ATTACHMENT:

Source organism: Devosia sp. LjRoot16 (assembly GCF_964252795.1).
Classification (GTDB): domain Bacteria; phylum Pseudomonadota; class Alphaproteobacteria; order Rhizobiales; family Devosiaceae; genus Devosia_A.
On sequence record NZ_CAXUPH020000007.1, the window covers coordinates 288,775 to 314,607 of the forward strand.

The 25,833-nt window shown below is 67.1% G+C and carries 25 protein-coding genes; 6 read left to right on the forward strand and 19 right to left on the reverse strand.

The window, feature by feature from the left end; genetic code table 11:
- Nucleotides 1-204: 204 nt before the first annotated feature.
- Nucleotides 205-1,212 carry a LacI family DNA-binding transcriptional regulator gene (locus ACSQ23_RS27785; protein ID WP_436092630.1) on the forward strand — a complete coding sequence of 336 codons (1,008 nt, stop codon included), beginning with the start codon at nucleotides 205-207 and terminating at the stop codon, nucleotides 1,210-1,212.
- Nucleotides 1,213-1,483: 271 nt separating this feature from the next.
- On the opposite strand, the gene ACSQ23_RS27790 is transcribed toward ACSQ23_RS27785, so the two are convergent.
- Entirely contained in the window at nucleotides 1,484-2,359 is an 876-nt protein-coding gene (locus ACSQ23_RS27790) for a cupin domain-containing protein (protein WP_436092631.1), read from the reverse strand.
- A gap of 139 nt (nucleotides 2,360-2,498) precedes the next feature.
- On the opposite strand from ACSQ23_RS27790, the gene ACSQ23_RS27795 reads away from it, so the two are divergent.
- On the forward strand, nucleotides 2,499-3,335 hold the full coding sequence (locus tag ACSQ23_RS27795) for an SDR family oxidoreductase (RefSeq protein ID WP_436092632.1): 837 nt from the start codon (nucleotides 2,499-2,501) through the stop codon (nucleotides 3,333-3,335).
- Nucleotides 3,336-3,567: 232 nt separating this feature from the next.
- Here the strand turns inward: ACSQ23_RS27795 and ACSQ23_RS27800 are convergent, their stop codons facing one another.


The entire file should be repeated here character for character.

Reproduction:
Source organism: Devosia sp. LjRoot16 (assembly GCF_964252795.1).
Classification (GTDB): domain Bacteria; phylum Pseudomonadota; class Alphaproteobacteria; order Rhizobiales; family Devosiaceae; genus Devosia_A.
On sequence record NZ_CAXUPH020000007.1, the window covers coordinates 288,775 to 314,607 of the forward strand.

The 25,833-nt window shown below is 67.1% G+C and carries 25 protein-coding genes; 6 read left to right on the forward strand and 19 right to left on the reverse strand.

The window, feature by feature from the left end; genetic code table 11:
- Nucleotides 1-204: 204 nt before the first annotated feature.
- Nucleotides 205-1,212 carry a LacI family DNA-binding transcriptional regulator gene (locus ACSQ23_RS27785; protein ID WP_436092630.1) on the forward strand — a complete coding sequence of 336 codons (1,008 nt, stop codon included), beginning with the start codon at nucleotides 205-207 and terminating at the stop codon, nucleotides 1,210-1,212.
- Nucleotides 1,213-1,483: 271 nt separating this feature from the next.
- On the opposite strand, the gene ACSQ23_RS27790 is transcribed toward ACSQ23_RS27785, so the two are convergent.
- Entirely contained in the window at nucleotides 1,484-2,359 is an 876-nt protein-coding gene (locus ACSQ23_RS27790) for a cupin domain-containing protein (protein WP_436092631.1), read from the reverse strand.
- A gap of 139 nt (nucleotides 2,360-2,498) precedes the next feature.
- On the opposite strand from ACSQ23_RS27790, the gene ACSQ23_RS27795 reads away from it, so the two are divergent.
- On the forward strand, nucleotides 2,499-3,335 hold the full coding sequence (locus tag ACSQ23_RS27795) for an SDR family oxidoreductase (RefSeq protein ID WP_436092632.1): 837 nt from the start codon (nucleotides 2,499-2,501) through the stop codon (nucleotides 3,333-3,335).
- Nucleotides 3,336-3,567: 232 nt separating this feature from the next.
- Here the strand turns inward: ACSQ23_RS27795 and ACSQ23_RS27800 are convergent, their stop codons facing one another.